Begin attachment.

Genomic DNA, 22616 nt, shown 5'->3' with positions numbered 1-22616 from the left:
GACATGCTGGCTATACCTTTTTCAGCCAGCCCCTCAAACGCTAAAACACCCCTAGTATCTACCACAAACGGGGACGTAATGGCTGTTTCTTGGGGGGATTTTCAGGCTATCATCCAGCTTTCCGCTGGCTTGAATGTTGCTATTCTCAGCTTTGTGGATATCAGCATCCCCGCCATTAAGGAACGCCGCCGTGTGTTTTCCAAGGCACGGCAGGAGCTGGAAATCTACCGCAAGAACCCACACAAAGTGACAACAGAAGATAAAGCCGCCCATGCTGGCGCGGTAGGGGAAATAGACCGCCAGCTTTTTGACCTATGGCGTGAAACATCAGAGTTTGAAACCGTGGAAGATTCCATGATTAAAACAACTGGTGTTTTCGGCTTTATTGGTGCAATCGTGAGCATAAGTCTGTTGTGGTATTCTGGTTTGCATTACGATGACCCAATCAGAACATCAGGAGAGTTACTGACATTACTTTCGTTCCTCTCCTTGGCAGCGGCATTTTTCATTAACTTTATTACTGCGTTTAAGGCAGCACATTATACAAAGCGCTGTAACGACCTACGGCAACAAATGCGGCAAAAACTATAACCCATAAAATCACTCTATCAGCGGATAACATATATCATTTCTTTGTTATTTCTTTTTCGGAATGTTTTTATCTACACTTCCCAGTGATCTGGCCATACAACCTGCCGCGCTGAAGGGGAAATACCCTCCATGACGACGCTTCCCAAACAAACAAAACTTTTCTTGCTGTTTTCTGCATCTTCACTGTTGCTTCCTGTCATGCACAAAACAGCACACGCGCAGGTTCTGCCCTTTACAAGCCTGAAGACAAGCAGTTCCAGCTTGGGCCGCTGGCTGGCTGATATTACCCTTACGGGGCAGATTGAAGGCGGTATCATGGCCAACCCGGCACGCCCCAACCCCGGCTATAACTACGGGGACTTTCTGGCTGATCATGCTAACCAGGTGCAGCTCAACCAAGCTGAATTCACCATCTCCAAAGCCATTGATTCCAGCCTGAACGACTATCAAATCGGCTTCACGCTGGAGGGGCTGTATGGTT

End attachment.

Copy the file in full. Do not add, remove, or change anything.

Genomic DNA, 22616 nt, shown 5'->3' with positions numbered 1-22616 from the left:
GACATGCTGGCTATACCTTTTTCAGCCAGCCCCTCAAACGCTAAAACACCCCTAGTATCTACCACAAACGGGGACGTAATGGCTGTTTCTTGGGGGGATTTTCAGGCTATCATCCAGCTTTCCGCTGGCTTGAATGTTGCTATTCTCAGCTTTGTGGATATCAGCATCCCCGCCATTAAGGAACGCCGCCGTGTGTTTTCCAAGGCACGGCAGGAGCTGGAAATCTACCGCAAGAACCCACACAAAGTGACAACAGAAGATAAAGCCGCCCATGCTGGCGCGGTAGGGGAAATAGACCGCCAGCTTTTTGACCTATGGCGTGAAACATCAGAGTTTGAAACCGTGGAAGATTCCATGATTAAAACAACTGGTGTTTTCGGCTTTATTGGTGCAATCGTGAGCATAAGTCTGTTGTGGTATTCTGGTTTGCATTACGATGACCCAATCAGAACATCAGGAGAGTTACTGACATTACTTTCGTTCCTCTCCTTGGCAGCGGCATTTTTCATTAACTTTATTACTGCGTTTAAGGCAGCACATTATACAAAGCGCTGTAACGACCTACGGCAACAAATGCGGCAAAAACTATAACCCATAAAATCACTCTATCAGCGGATAACATATATCATTTCTTTGTTATTTCTTTTTCGGAATGTTTTTATCTACACTTCCCAGTGATCTGGCCATACAACCTGCCGCGCTGAAGGGGAAATACCCTCCATGACGACGCTTCCCAAACAAACAAAACTTTTCTTGCTGTTTTCTGCATCTTCACTGTTGCTTCCTGTCATGCACAAAACAGCACACGCGCAGGTTCTGCCCTTTACAAGCCTGAAGACAAGCAGTTCCAGCTTGGGCCGCTGGCTGGCTGATATTACCCTTACGGGGCAGATTGAAGGCGGTATCATGGCCAACCCGGCACGCCCCAACCCCGGCTATAACTACGGGGACTTTCTGGCTGATCATGCTAACCAGGTGCAGCTCAACCAAGCTGAATTCACCATCTCCAAAGCCATTGATTCCAGCCTGAACGACTATCAAATCGGCTTCACGCTGGAGGGGCTGTATGGTT